Skin to Skin after Cesarean

How I Practice Video Series 
Sarah Francis, MD
Asheville, North Carolina

I wanted to talk a little bit about family centered cesarean or some might call it skin to skin after cesarean delivery. This is a topic that is really important to me because a third of deliveries in the United States, as of 2012, were all cesarean deliveries and of those about ninety percent after they had a primary C-section will elect to do a repeat cesarean for a future delivery. Current standards right now in the United States at most hospitals, usually immediately after birth, the neonate is separated from the mother for any duration of time depending on where you practice, this could be anywhere from one hour to four hours. During that time period, basic routine measures such as warming and drying the infant, initial resuscitative efforts as well as measurements of the baby, weight, and early routine procedures like vitamin k and erythromycin ointment are all performed on the neonate while separated from the mother. But we know well that there’s a lot of benefits of immediate skin to skin contact with the baby to the mother immediately after birth. And those are routinely performed in most hospitals after vaginal birth within the delivery room and many organizations in the United States, as a lot of us know, support this procedure such as WHO, UNICEF, the American Academy of Physicians, and ACOG itself. So the question is why aren’t we routinely doing this for cesareans? And a lot of people, if you’ve tried to do this in practice, find that it is difficult to get people to change their routines in the operating room and the operating room is considered a much different facility than a delivery room. But for the patients this can be quite distressing to be separated from their infant, after all most of them came in to have a laboring experience and then might have found out they need a C-section for many reasons. So applying this can dramatically increase patient satisfaction within the hospital setting. There are also many other benefits such as increased breastfeeding rates, maternal bonding, maternal and infant sleep, and I can go on for a while about those.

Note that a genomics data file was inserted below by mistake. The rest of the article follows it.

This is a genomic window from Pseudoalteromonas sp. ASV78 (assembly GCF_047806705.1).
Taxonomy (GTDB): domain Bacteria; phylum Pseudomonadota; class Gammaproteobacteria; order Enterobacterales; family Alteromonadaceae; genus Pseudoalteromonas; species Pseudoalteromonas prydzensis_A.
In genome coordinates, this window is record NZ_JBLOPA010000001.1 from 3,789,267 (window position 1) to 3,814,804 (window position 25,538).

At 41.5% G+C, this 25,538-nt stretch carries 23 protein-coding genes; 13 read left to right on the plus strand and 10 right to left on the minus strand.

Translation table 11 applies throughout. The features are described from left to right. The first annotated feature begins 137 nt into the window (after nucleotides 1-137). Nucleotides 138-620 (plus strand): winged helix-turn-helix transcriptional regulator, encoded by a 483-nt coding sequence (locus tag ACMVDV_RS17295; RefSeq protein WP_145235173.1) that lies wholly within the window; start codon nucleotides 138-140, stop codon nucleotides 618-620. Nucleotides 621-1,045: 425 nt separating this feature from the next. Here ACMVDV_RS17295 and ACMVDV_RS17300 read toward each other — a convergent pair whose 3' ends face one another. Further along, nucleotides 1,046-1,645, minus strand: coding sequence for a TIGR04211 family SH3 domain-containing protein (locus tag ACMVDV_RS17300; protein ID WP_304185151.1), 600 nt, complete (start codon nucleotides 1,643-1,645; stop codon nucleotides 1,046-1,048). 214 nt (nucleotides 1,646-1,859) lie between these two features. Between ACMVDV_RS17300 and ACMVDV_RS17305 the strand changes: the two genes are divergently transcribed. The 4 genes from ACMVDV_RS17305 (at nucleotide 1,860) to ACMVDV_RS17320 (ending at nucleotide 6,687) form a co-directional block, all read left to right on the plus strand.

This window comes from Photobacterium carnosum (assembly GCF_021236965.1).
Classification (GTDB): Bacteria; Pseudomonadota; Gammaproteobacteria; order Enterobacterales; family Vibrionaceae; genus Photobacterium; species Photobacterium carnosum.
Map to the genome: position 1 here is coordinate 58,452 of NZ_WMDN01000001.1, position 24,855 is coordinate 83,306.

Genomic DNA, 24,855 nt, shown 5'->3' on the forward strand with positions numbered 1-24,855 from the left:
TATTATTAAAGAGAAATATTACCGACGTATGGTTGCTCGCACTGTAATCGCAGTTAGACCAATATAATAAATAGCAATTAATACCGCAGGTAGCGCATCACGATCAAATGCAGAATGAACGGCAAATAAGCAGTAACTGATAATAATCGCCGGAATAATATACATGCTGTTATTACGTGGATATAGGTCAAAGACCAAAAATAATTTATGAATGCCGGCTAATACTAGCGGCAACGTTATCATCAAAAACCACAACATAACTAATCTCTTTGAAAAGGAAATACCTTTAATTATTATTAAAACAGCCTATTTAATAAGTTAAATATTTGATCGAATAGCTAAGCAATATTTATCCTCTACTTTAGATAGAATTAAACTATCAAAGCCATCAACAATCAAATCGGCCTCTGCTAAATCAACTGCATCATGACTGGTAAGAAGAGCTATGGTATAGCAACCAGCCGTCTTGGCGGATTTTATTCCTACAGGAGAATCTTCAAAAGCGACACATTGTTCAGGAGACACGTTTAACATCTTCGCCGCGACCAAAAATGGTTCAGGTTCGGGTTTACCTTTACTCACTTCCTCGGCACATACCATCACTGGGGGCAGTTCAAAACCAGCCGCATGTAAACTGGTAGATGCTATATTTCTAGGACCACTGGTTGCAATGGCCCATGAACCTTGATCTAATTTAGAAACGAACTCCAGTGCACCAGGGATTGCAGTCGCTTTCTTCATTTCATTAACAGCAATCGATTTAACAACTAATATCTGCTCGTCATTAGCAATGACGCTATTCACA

For me implementing this into the practice took a huge change in attitude for many people in the staff so I suggest if this is something you are interested in that you get team leaders from any staff that might be involved. At our hospital this included anesthesiology staff such as a CNRA or an anesthesiologist that routinely provides care within the labor and delivery unit; part of the pediatric staff, for us we call them stable team, which may include the neonatologist themselves, as well as nurse practitioners, or other nursing staff or respiratory therapy staff that help resuscitate neonates; as well as operating room staff such as the circulating nurse; as well as labor and delivery staff such as labor and delivery nurses that take care of both mothers and infants. We gathered all of these people together and put together a potential flowsheet of how we would provide this care for an infant. For us, at my hospital, this included a couple parts. The first part dropping the drape from the operating room drape so the mom can see the infant being born. We provide this to any vertex baby that this seems safe from both a pediatric and maternal standpoint about doing this during the delivery. For a mom this is a huge deal, if they feel safe about watching that its actually like seeing their baby being born as opposed to just being in the operating room. For us this requires no change in drapes, although you will see if you look up YouTube videos or other resources online there are a lot of different drapes people are using. But we’re just using the standard blue drape and unclipping it from the IV poles, which usually the CNRA helps us do, lowering it, and putting the patient in reverse Trendelenburg so they can see their infant being born. The second part of skin-to-skin after C-section or family centered delivery is delivering the baby, cutting and clamping the cord, and taking the baby immediately to the mother’s chest where the gown is taken down and the infant is placed skin-to-skin with the mother while the nurse is initially doing resuscitative efforts, warming and drying the baby while on the mom. This takes some maneuvering to be able to do this in discussing how to provide this care with all the people in your staff. For us, this meant talking to anesthesia; moving the EKG leads, the oxygen saturation monitor; when and how the gown of the mom will be lowered before the baby is placed there; which side of the operating room table is the nurse going to take the baby and put it on the mom; where are the blankets going to come from; where’s the suction bowl. So going through all these little logistic things with all the team members in the OR is quite important. But you will find it takes some sitting down with all the team members and discussing and kind of going through that to make a protocol that would work for your hospital. So we have both immediate skin-to-skin, where the baby is delivered and going immediately to the mom, as well as delayed where in some circumstances the infant might need to be evaluated by the pediatric team to make sure this will be safe. This can happen for many reasons, as we know such as, late pre-term infants or if there is a worrisome strip on the monitor prior to the C-section. But we feel if we can get the baby skin-to-skin with the mom within 15 to 20 minutes after birth that’s better than separating the mom for hours and hours while the baby is receiving its initial parts of care. We try to increase the skin-to-skin time as long as possible, including up until the mom is taken to the post-anesthesia care unit. And we have the nurse try to encourage the first latch happen within the operating room and if not there within the post-anesthesia care unit. All procedures routinely done on the infant is delayed as long as possible as long as the mother is okay with that. And then any vital signs or things that need to be taken on the mom when she’s in the PACU [post-anesthesia care unit] we discuss this with the nurse to see how this can be done with the infant still remaining with the mother during that whole period of time. So there’s a lot of protocols out there already as this becomes a popular topic, mostly by patient demand within the past few years we have one online but you can find many and try to adapt these to how this can work in your hospital. Again, I really believe this is an important thing to provide for moms and there is so far no immediate or long term data showing any negative effects both on infants or mothers to provide this practice. I find this to be very important and have heard lots of wonderful patient stories from moms, and this is how I practice.